NAIROBI (Reuters) - A giant spitting cobra, measuring nearly nine feet and carrying enough venom to kill at least 15 people, has been discovered in Kenya, a conservation group said on Friday.
WildlifeDirect said the snake it described as the world’s largest had been recognised as a new species and named the Naja Ashei after James Ashe, who founded a snake farm on Kenya’s coast where the massive serpents are found.
“A new species of giant spitting cobra is exciting and reinforces the obvious -- that there have to be many other unreported species but hundreds are being lost as their habitats disappear under the continued mismanagement of our planet,” said the group’s chairman, Kenyan environmentalist Richard Leakey.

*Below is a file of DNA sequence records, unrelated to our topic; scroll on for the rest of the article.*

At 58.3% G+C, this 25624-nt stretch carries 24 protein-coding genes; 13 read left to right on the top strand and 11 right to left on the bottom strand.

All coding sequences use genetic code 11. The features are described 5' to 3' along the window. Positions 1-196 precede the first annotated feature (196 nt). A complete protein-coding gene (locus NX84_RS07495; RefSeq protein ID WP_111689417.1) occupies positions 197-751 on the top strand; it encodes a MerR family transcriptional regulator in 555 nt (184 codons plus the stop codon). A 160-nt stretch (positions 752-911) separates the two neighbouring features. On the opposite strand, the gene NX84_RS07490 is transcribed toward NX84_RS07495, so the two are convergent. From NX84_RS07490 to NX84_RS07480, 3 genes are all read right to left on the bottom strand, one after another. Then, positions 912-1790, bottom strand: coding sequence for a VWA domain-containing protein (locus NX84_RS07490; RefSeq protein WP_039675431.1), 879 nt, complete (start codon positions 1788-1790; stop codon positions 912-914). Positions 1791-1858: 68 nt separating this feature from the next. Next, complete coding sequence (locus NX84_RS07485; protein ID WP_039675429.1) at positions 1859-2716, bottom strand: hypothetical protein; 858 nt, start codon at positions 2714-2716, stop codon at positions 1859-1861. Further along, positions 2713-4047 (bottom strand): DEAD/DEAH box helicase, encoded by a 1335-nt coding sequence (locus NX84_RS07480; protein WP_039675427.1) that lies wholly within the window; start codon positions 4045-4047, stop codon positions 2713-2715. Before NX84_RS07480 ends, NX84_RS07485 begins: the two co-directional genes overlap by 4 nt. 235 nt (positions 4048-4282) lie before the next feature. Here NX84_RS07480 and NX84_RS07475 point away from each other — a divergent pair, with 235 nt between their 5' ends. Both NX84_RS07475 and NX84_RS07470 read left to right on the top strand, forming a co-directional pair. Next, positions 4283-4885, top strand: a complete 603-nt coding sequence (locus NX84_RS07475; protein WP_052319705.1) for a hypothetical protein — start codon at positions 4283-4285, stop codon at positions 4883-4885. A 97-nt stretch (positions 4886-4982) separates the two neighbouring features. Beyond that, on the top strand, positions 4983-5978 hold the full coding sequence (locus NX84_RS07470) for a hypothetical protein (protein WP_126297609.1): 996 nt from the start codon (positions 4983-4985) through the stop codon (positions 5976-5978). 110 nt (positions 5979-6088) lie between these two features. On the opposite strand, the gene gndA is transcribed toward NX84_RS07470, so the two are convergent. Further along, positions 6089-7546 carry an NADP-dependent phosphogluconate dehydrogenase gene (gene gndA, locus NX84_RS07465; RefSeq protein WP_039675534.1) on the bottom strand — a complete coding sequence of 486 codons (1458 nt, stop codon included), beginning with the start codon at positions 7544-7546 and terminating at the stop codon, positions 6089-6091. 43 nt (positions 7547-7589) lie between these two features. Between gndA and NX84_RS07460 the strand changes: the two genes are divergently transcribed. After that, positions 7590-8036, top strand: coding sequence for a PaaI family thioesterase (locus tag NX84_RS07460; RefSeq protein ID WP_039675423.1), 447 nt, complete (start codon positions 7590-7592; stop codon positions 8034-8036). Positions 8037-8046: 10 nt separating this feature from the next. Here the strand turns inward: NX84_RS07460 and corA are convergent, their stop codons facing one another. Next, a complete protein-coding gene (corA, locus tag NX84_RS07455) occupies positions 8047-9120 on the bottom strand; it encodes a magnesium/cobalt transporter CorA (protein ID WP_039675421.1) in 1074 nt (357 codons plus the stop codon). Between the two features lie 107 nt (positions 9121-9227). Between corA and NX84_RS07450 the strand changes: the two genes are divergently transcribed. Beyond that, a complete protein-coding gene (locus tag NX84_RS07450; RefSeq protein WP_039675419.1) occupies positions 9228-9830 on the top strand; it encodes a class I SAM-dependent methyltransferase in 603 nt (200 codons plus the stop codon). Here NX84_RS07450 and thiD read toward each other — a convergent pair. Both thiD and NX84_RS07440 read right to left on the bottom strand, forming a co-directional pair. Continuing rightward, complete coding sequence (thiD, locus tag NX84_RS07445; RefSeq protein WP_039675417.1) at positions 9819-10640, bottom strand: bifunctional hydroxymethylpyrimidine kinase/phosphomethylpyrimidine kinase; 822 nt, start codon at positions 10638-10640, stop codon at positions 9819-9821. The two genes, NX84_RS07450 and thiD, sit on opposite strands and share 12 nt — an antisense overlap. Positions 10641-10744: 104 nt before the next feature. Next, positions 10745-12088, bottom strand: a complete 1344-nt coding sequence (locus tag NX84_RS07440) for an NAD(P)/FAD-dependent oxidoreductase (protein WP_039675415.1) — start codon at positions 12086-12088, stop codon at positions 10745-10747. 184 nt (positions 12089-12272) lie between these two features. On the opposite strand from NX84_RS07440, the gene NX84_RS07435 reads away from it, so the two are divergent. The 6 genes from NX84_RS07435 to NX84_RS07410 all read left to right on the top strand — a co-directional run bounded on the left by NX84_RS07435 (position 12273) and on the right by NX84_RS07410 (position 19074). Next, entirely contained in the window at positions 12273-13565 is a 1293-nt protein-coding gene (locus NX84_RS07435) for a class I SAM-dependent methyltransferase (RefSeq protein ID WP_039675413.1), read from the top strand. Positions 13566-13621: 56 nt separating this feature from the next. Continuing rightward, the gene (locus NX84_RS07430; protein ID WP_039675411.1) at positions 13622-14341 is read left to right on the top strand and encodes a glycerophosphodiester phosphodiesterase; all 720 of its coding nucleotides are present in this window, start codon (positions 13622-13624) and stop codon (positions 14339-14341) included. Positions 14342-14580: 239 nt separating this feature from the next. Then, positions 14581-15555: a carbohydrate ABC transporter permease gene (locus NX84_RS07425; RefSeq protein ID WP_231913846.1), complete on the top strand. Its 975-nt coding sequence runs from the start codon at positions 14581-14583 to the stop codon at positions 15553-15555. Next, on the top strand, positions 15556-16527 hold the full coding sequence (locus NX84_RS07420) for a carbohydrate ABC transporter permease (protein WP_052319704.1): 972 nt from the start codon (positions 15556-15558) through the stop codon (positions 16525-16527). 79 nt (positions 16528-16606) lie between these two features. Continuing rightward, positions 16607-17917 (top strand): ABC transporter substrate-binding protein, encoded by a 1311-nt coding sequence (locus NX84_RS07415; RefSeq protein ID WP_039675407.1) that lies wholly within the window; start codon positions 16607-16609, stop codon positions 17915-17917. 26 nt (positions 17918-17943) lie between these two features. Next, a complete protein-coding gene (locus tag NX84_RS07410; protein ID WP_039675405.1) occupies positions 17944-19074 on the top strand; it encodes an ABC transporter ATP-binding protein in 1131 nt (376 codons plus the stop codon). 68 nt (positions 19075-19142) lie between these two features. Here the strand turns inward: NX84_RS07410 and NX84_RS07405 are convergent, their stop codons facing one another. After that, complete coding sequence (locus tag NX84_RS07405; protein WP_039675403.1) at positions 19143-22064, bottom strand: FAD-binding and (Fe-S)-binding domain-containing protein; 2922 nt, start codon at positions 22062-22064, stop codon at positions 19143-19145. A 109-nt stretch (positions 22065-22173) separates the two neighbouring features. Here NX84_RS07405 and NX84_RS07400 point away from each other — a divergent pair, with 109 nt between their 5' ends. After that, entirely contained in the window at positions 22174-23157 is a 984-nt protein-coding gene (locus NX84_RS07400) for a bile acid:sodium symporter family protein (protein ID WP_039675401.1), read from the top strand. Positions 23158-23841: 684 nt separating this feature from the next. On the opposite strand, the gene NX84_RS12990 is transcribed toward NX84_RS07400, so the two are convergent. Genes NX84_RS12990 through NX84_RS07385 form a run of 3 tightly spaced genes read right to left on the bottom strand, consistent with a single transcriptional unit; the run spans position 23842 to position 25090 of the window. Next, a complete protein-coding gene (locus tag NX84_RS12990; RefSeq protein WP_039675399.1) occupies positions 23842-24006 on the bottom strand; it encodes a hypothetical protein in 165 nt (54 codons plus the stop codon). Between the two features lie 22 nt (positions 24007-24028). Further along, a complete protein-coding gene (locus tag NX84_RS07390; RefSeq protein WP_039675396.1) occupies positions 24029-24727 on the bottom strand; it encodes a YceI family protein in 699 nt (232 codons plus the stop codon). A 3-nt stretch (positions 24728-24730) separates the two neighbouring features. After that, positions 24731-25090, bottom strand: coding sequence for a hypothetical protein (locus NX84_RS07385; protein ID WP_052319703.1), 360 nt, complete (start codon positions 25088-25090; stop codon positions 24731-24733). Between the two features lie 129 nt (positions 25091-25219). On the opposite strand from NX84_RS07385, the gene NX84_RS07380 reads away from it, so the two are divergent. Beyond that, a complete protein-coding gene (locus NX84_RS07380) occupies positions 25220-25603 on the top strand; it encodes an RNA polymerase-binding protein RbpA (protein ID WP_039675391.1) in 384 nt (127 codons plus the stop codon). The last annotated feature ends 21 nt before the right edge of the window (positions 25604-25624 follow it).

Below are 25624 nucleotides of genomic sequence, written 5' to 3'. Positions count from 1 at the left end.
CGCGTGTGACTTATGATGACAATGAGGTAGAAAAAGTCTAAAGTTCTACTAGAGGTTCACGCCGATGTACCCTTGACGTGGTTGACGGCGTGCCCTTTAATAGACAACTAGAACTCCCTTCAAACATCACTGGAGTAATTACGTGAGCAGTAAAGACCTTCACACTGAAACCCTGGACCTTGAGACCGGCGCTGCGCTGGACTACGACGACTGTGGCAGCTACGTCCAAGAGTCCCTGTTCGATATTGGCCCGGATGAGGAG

Spitting cobras, able to launch poison over a distance of several meters, are common to Kenya’s lowland climates.
WildlifeDirect said the discovery would help find an anti-venom for the bite. “Lives can be saved,” it added.
Ashe, now deceased, was the first to catch a larger-than-normal spitting cobra in the 1960s, and suggest it belonged to a different species.
Reporting by Nicolo Gnecchi; editing by Sami Aboudi